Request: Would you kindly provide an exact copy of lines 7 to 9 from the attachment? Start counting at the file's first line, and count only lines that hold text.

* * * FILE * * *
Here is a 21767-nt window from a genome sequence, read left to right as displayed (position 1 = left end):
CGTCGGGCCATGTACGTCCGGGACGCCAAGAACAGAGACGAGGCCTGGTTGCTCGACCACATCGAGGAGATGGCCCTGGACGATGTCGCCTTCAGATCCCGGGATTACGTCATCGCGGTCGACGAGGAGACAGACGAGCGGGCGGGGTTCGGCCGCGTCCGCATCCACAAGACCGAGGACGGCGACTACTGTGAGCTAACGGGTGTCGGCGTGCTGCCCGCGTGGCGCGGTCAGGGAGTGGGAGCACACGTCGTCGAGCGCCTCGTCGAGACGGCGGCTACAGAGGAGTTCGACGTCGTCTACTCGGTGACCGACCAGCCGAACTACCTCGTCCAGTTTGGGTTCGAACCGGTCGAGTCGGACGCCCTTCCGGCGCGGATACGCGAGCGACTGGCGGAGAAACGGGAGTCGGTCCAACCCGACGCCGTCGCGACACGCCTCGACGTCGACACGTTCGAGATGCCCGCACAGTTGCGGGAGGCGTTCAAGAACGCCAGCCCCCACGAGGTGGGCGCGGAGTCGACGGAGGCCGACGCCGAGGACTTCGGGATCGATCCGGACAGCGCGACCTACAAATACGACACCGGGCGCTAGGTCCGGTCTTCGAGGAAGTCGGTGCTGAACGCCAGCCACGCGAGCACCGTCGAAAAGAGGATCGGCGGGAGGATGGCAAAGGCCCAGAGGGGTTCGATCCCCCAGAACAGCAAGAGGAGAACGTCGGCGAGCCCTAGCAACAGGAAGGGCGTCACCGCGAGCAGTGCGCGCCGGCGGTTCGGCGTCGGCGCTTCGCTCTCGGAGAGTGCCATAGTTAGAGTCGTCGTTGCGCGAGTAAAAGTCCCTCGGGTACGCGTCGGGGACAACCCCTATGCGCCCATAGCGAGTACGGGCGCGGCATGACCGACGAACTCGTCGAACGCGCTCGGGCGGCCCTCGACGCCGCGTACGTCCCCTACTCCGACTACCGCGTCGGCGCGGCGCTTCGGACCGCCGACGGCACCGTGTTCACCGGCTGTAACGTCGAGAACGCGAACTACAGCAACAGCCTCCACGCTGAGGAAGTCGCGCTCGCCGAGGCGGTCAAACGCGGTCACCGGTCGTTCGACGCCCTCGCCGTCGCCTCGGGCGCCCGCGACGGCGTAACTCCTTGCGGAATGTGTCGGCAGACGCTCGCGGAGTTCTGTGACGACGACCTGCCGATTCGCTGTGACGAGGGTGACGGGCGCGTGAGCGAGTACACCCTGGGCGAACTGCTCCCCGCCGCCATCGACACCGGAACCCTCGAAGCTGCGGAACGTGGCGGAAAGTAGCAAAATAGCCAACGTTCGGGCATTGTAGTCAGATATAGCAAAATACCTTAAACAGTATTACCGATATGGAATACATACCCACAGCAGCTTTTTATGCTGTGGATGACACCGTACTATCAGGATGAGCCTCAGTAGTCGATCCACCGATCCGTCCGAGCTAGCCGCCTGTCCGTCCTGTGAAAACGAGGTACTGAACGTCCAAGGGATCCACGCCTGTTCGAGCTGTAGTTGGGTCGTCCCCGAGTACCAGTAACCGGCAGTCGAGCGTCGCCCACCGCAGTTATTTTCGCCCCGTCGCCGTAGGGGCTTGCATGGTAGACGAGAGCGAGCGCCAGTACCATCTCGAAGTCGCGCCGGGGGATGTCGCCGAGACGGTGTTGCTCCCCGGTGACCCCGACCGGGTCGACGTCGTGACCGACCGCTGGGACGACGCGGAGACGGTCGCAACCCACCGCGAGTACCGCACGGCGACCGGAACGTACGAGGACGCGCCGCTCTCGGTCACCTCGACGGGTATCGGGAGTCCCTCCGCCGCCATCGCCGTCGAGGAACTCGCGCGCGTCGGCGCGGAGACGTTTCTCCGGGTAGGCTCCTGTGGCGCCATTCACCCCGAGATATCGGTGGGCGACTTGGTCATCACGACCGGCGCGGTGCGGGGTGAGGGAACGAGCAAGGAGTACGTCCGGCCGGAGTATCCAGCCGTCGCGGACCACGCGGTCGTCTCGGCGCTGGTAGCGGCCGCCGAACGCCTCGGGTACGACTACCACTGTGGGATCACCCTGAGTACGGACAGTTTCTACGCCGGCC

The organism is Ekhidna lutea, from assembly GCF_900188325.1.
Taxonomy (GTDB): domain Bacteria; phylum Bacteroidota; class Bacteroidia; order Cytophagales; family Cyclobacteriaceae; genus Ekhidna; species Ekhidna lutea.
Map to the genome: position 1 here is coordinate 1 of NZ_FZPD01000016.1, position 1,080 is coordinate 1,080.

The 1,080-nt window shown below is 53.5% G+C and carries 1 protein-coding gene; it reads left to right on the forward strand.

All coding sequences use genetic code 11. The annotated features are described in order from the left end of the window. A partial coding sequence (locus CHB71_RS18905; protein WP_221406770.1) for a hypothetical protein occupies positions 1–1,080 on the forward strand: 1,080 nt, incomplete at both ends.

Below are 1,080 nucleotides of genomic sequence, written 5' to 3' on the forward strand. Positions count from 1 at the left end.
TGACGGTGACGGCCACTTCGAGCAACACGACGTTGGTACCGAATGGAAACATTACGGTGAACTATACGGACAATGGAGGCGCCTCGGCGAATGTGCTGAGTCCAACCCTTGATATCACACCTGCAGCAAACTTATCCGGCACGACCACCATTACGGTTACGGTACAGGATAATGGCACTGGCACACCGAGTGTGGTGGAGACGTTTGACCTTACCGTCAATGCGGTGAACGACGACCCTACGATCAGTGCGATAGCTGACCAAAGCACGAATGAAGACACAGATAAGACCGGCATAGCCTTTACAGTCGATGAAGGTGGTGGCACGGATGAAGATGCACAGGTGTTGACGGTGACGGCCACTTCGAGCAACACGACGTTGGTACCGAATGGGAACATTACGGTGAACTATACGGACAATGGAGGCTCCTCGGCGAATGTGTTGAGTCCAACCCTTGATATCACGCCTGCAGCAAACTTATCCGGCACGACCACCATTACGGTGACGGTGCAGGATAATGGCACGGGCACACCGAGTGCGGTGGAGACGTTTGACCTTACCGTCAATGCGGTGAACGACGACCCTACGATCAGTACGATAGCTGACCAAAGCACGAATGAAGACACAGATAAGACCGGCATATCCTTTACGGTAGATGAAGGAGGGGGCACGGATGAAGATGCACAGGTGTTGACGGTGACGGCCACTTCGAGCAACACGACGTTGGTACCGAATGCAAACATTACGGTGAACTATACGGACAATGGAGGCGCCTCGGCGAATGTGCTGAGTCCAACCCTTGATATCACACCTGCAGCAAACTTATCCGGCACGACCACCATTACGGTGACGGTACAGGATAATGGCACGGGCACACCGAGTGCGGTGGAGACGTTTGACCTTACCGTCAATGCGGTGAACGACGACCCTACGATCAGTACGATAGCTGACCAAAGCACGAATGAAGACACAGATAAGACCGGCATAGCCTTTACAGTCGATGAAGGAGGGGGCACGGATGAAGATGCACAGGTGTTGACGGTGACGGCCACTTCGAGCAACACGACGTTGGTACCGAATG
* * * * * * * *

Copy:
All coding sequences use genetic code 11. The annotated features are described in order from the left end of the window. A partial coding sequence (locus CHB71_RS18905; protein WP_221406770.1) for a hypothetical protein occupies positions 1–1,080 on the forward strand: 1,080 nt, incomplete at both ends.

Below are 1,080 nucleotides of genomic sequence, written 5' to 3' on the forward strand. Positions count from 1 at the left end.
TGACGGTGACGGCCACTTCGAGCAACACGACGTTGGTACCGAATGGAAACATTACGGTGAACTATACGGACAATGGAGGCGCCTCGGCGAATGTGCTGAGTCCAACCCTTGATATCACACCTGCAGCAAACTTATCCGGCACGACCACCATTACGGTTACGGTACAGGATAATGGCACTGGCACACCGAGTGTGGTGGAGACGTTTGACCTTACCGTCAATGCGGTGAACGACGACCCTACGATCAGTGCGATAGCTGACCAAAGCACGAATGAAGACACAGATAAGACCGGCATAGCCTTTACAGTCGATGAAGGTGGTGGCACGGATGAAGATGCACAGGTGTTGACGGTGACGGCCACTTCGAGCAACACGACGTTGGTACCGAATGGGAACATTACGGTGAACTATACGGACAATGGAGGCTCCTCGGCGAATGTGTTGAGTCCAACCCTTGATATCACGCCTGCAGCAAACTTATCCGGCACGACCACCATTACGGTGACGGTGCAGGATAATGGCACGGGCACACCGAGTGCGGTGGAGACGTTTGACCTTACCGTCAATGCGGTGAACGACGACCCTACGATCAGTACGATAGCTGACCAAAGCACGAATGAAGACACAGATAAGACCGGCATATCCTTTACGGTAGATGAAGGAGGGGGCACGGATGAAGATGCACAGGTGTTGACGGTGACGGCCACTTCGAGCAACACGACGTTGGTACCGAATGCAAACATTACGGTGAACTATACGGACAATGGAGGCGCCTCGGCGAATGTGCTGAGTCCAACCCTTGATATCACACCTGCAGCAAACTTATCCGGCACGACCACCATTACGGTGACGGTACAGGATAATGGCACGGGCACACCGAGTGCGGTGGAGACGTTTGACCTTACCGTCAATGCGGTGAACGACGACCCTACGATCAGTACGATAGCTGACCAAAGCACGAATGAAGACACAGATAAGACCGGCATAGCCTTTACAGTCGATGAAGGAGGGGGCACGGATGAAGATGCACAGGTGTTGACGGTGACGGCCACTTCGAGCAACACGACGTTGGTACCGAATG